The idea is that the order of precedence prescribes "the order in which men and women arrive, leave, march, are seated, announced or greeted in official functions, ceremonies, receptions, dinners, documents. Certain categories of people are assigned precedence, either by reason of their person (who they are: members of the royal family, peers, knights) or what office they hold (officers of state, judges). Most people are not ranked in any way." (Heraldica). All this is of less importance in the past century or so, but in the 19th century and earlier the rank people held was much more important. A Victorian etiquette book advises the holder of a dinner party to consult Burke's Peerage or an equivalent to see the order her guests should enter the dining room.

Rudra says "I'm under the impression the British Order of Precedence has changed in the past 200 years. I was looking at an old copy of Debrett's from 1864, which placed the Queen's daughters above the Queen's daughters-in law (except for the Princess of Wales). But the 1990 Debrett's places the Duchess of York {wife of the Queen's second son/third child} above Princess Anne {the Queen's second child/only daughter}." The sources I'm using are largely going by the older versions.

Simple Version: Noble Titles This is the bit that causes the most difficulty for Americans -- remembering the order of titles. This is the order, and out of two people of the same rank, who goes first is determined by how long their particular title has been in existence.

However, when you put in family members, things get awkward, because oldest sons (who will inherit the title if it's hereditary) are ranked differently than their younger brothers, and women have their own hierarchy. This is because women can derive rank from their husbands or their own selves. (Husbands cannot derive any rank from their wives.)
Men                       Women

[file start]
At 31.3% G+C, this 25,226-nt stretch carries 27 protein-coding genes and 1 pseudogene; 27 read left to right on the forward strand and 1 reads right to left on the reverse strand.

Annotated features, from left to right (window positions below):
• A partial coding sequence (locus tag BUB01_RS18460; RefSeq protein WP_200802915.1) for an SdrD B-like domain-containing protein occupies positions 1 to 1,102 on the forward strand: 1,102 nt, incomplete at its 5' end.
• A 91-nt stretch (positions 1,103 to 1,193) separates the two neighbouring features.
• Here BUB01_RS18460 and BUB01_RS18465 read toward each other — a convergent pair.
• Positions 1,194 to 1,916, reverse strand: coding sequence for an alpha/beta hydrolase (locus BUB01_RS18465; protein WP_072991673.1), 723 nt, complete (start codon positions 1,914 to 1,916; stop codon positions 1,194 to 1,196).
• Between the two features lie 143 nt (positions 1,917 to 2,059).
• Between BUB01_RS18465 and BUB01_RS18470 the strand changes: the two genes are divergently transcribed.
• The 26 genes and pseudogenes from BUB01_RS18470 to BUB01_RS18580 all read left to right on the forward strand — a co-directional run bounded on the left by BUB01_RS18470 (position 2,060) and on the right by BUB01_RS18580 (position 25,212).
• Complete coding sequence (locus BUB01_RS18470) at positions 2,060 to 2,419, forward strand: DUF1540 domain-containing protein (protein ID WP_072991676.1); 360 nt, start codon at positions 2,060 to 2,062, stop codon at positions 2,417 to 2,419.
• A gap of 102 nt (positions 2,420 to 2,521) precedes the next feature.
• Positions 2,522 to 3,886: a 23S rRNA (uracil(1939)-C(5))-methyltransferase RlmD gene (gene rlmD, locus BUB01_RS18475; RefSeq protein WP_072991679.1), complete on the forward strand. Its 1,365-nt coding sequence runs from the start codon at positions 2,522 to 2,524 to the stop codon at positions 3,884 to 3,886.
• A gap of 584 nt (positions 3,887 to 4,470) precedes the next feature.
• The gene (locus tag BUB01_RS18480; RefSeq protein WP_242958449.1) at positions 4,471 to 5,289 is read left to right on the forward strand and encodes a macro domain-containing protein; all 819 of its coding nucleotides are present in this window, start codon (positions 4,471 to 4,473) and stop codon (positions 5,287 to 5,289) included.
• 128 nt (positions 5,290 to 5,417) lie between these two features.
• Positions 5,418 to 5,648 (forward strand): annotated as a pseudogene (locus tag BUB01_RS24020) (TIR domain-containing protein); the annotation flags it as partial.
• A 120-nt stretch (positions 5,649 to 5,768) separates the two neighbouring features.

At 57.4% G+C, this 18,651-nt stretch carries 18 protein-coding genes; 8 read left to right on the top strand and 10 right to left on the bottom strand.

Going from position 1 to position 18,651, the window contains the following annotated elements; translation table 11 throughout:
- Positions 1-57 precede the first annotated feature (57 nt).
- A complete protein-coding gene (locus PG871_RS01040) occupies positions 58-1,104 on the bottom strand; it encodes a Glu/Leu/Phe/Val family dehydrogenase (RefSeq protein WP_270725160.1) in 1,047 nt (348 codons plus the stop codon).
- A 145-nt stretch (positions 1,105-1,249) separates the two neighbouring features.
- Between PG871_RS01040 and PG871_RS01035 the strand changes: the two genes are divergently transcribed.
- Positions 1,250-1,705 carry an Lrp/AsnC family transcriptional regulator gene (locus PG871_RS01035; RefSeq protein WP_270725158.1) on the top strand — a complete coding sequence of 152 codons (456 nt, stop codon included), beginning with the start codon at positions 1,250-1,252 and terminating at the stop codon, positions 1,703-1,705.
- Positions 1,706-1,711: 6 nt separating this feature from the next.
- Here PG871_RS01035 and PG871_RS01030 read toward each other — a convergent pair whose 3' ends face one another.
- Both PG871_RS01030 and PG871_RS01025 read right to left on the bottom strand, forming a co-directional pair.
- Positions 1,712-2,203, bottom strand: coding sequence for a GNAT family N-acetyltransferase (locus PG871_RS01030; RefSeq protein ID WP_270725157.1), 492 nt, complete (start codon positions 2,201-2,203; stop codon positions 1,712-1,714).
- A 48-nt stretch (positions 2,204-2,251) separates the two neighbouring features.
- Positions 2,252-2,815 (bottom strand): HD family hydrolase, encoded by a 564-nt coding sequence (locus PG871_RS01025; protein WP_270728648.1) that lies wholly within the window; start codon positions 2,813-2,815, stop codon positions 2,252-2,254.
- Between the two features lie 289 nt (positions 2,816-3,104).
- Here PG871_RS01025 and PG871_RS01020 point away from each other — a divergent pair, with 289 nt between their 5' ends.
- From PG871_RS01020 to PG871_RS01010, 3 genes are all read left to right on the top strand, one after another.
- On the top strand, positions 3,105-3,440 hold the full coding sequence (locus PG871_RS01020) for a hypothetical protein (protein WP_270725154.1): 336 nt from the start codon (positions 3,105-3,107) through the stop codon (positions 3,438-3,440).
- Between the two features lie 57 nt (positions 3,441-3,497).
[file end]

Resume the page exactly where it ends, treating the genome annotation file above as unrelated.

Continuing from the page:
dukes by creation         duchesses
  marquesses by creation    marchionesses
  dukes' eldest sons        wives of dukes' eldest sons
                            daughters of dukes
  earls by creation         countesses
  eldest sons of marquesses wives of marquesses' eldest sons
                            daughters of marquesses
  dukes' younger sons       wives of dukes' younger sons
  viscounts by creation     viscountesses
  earls' eldest sons        wives of earls' eldest sons
                            daughters of earls
  barons by creation        baronesses
  marquesses' younger sons  wives of marquesses' youngersons
  viscounts' eldest sons    wives of viscounts' eldest sons
                            daughters of viscounts
  earls' younger sons       wives of earls' younger sons
                            daughters of barons
  knights banneret          wives of knights banneret
  viscounts' younger sons   wives of viscounts' younger sons
  barons' younger sons
  knights bachelor          wives of knights bachelor

Close members of the royal family have precedence above their actual titles, so immediately after the ruler come their consort, "2) the heir presumptive, 3) younger sons of the sovereign, 4) grandsons of the sovereign, 4) brothers of the sovereign, 5) uncles of the sovereign, 6) nephews of the sovereign," and all the equivalent women. (Tripod) And then you add in religious or political positions which have been given rank over the centuries, (including some categories which are empty right now, like "uncles of the Sovereign"), and get this list (equivalent female ranks assumed):

  • Her Majesty Queen Elizabeth II (Sovereign)
  • Regent (if there were one)
  • The Prince Philip, Duke of Edinburgh (Consort)
  • Charles, The Prince of Wales (Heir Apparent, because he's male; a sovereign's daughter or sibling, who could be displaced by a sovereign's son being born, would be the heir presumptive)
  • The Sovereign's sons
  • The Sovereign's grandsons
  • The Sovereign's brothers
  • The Sovereign's uncles
  • The Sovereign's nephews
  • The Sovereign's cousins
  • Vicegerent in Spirituals
  • Archbishop of Canterbury
  • Lord High Chancellor
  • Archbishop of York
  • The Prime Minister
  • Lord High Treasurer
  • Lord President of the Council
  • Speaker of the House of Commons
  • Lord Privy Seal
  • High Commissioners of Commonwealth Countries & Ambassadors of Foreign States
  • The following five State Officers if Dukes:
    1) Lord Great Chamberlain (on duty)
    2) Earl Marshal
    3) Lord Steward
    4) Lord Chamberlain